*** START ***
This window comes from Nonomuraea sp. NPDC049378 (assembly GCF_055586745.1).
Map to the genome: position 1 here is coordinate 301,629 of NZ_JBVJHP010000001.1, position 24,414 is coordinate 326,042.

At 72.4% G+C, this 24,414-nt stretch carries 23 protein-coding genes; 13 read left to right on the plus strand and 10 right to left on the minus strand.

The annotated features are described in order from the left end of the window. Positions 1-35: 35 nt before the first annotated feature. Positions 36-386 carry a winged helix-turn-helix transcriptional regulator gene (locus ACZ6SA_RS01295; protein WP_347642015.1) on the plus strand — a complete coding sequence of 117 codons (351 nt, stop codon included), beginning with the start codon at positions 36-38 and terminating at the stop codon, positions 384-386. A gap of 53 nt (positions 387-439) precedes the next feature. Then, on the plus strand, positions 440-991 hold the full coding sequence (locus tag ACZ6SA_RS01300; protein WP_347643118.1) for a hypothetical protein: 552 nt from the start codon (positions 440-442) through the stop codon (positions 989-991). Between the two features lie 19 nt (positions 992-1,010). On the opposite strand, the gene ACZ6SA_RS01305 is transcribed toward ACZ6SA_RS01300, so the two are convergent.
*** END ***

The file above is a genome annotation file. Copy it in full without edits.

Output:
This window comes from Nonomuraea sp. NPDC049378 (assembly GCF_055586745.1).
Map to the genome: position 1 here is coordinate 301,629 of NZ_JBVJHP010000001.1, position 24,414 is coordinate 326,042.

At 72.4% G+C, this 24,414-nt stretch carries 23 protein-coding genes; 13 read left to right on the plus strand and 10 right to left on the minus strand.

The annotated features are described in order from the left end of the window. Positions 1-35: 35 nt before the first annotated feature. Positions 36-386 carry a winged helix-turn-helix transcriptional regulator gene (locus ACZ6SA_RS01295; protein WP_347642015.1) on the plus strand — a complete coding sequence of 117 codons (351 nt, stop codon included), beginning with the start codon at positions 36-38 and terminating at the stop codon, positions 384-386. A gap of 53 nt (positions 387-439) precedes the next feature. Then, on the plus strand, positions 440-991 hold the full coding sequence (locus tag ACZ6SA_RS01300; protein WP_347643118.1) for a hypothetical protein: 552 nt from the start codon (positions 440-442) through the stop codon (positions 989-991). Between the two features lie 19 nt (positions 992-1,010). On the opposite strand, the gene ACZ6SA_RS01305 is transcribed toward ACZ6SA_RS01300, so the two are convergent.